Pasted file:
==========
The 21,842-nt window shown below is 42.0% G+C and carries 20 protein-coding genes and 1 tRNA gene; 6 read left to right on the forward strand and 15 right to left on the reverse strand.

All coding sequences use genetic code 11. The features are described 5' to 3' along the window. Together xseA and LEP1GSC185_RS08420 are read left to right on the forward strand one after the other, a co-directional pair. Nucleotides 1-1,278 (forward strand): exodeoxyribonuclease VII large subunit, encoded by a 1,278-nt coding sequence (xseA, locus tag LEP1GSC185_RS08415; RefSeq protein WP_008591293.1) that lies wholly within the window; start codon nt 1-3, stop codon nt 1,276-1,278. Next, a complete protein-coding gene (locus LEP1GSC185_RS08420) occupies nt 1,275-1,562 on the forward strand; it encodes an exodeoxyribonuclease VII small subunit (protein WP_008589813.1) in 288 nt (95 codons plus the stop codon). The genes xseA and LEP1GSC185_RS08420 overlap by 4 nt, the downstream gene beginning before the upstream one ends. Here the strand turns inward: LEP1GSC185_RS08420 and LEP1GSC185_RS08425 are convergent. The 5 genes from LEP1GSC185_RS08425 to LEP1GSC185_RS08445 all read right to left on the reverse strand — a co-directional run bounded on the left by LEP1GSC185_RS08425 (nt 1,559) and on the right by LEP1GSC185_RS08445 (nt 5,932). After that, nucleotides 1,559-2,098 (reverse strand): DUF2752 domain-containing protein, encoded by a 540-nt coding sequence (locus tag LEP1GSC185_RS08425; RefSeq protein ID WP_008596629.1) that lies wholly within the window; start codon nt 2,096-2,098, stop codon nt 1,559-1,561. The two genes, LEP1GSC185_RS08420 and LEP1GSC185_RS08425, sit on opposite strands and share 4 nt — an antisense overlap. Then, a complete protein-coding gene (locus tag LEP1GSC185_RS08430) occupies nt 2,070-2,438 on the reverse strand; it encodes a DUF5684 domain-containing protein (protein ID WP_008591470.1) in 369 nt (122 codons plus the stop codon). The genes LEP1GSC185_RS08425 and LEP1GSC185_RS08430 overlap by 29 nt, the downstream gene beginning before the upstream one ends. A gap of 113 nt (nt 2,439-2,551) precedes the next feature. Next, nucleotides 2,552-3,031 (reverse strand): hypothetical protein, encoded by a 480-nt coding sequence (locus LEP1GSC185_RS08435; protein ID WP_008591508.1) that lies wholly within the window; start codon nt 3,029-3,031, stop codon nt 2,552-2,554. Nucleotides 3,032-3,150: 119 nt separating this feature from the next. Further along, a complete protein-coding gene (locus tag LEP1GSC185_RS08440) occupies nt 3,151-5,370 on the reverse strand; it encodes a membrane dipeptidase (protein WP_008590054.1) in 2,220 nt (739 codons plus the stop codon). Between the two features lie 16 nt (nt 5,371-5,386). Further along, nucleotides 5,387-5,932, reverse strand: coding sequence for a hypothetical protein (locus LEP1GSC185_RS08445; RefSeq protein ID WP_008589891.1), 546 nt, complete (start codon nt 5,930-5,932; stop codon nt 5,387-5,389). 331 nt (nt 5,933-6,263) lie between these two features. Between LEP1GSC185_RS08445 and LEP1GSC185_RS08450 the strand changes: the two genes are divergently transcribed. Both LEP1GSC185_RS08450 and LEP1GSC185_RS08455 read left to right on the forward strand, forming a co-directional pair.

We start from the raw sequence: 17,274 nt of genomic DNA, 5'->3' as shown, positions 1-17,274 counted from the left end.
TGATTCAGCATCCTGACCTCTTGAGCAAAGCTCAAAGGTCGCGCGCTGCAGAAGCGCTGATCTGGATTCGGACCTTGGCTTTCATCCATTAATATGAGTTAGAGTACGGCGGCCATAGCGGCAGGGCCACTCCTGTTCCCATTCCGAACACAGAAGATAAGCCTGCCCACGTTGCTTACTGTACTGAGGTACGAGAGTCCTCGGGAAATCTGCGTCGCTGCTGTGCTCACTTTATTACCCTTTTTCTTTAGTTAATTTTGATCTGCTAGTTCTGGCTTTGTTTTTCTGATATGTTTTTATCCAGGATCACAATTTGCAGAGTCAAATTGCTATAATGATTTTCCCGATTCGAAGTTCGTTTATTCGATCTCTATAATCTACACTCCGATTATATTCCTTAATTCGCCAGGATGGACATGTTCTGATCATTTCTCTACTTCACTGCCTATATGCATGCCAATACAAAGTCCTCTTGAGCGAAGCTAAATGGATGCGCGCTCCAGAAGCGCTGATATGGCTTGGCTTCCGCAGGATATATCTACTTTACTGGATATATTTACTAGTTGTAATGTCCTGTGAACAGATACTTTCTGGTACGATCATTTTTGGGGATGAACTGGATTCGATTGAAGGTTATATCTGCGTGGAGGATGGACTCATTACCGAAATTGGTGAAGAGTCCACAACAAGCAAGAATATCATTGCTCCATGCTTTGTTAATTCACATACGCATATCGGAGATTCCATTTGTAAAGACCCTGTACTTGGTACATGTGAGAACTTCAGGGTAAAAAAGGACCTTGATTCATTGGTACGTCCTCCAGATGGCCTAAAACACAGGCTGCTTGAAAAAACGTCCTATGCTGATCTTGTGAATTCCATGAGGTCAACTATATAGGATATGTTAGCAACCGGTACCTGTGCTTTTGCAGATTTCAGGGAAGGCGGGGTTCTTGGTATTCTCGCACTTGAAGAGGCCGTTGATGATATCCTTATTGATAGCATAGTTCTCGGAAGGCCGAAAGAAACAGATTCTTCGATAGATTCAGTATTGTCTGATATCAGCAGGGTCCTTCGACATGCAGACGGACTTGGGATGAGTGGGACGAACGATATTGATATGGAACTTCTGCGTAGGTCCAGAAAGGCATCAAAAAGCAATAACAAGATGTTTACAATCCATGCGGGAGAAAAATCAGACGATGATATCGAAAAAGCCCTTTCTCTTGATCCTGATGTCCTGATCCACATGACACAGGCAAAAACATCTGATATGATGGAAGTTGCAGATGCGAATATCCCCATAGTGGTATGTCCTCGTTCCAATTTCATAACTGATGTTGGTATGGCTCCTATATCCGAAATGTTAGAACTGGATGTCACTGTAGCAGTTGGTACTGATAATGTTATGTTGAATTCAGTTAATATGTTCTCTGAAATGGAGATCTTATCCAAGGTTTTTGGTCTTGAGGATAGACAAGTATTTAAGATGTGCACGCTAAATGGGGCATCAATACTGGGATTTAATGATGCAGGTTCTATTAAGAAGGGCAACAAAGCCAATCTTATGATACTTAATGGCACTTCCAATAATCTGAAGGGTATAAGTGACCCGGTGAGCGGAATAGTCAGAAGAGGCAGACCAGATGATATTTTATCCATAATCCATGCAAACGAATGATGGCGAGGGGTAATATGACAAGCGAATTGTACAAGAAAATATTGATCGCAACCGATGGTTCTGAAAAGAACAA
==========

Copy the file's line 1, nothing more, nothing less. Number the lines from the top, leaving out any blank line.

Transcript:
The 21,842-nt window shown below is 42.0% G+C and carries 20 protein-coding genes and 1 tRNA gene; 6 read left to right on the forward strand and 15 right to left on the reverse strand.